Spain’s unemployment rate rose to 15.33 percent in the second quarter of 2020, according to data released by the National Statistics Institute on 28 July. This means that joblessness in the country is now at its highest level in two years.
Experts fear that the situation will only get worse. According to OECD forecasts, unemployment in Spain could surge to 22 percent by the end of 2020, if there is not a second wave of infections. However, if there is a second wave, as many as 25.5 percent of Spanish workers could face unemployment, which would make its labour market one of the worst-hit in Europe.
The recent data still does not show the full extent of the unemployment crisis. Tens of thousands of companies in Spain have signed their employees up to the country’s furlough scheme, but these workers are not considered unemployed in the survey. The National Institute of Statistics has also decided to exclude from the data over a million people recently made unemployed. This was on the grounds that they don’t fit the technical criteria for unemployment, which includes actively job-seeking.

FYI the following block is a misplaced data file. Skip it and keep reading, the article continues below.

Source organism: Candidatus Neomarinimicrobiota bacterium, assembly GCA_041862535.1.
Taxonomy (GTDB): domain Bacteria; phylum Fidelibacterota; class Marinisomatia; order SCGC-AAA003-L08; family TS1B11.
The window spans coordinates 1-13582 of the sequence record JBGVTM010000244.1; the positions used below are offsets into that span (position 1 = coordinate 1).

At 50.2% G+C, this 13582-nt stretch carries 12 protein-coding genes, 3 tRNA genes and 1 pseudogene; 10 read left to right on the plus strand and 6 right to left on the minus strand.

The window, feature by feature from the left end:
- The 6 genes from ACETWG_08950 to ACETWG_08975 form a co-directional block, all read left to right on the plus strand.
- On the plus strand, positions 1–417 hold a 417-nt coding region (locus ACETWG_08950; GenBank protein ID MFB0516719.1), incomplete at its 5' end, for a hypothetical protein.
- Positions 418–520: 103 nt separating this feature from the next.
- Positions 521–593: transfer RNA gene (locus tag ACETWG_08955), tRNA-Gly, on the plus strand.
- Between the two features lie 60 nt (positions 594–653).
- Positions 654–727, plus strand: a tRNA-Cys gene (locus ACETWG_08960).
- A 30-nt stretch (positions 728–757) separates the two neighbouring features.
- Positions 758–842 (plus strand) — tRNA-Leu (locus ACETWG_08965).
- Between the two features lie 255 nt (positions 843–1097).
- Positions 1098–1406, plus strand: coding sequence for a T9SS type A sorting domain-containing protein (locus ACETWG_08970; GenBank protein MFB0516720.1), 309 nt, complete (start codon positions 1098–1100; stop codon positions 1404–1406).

Spain is among the countries worst affected by the coronavirus pandemic. According to data released on 24 July, it has so far recorded over 270,000 cases and more than 28,000 deaths. Its already-vulnerable economy has also taken a battering. This is partly because the country implemented one of the strictest lockdowns in Europe, which brought economic activity to a halt. What’s more, the tourism sector – which contributes to about 14.3 percent of GDP – was crippled by global travel restrictions.
However, long before the pandemic began, Spain was grappling with high unemployment, inherited from the sovereign debt crisis almost a decade ago. In the first quarter of the year, unemployment in Spain stood at 14.41 percent – more than double the EU average.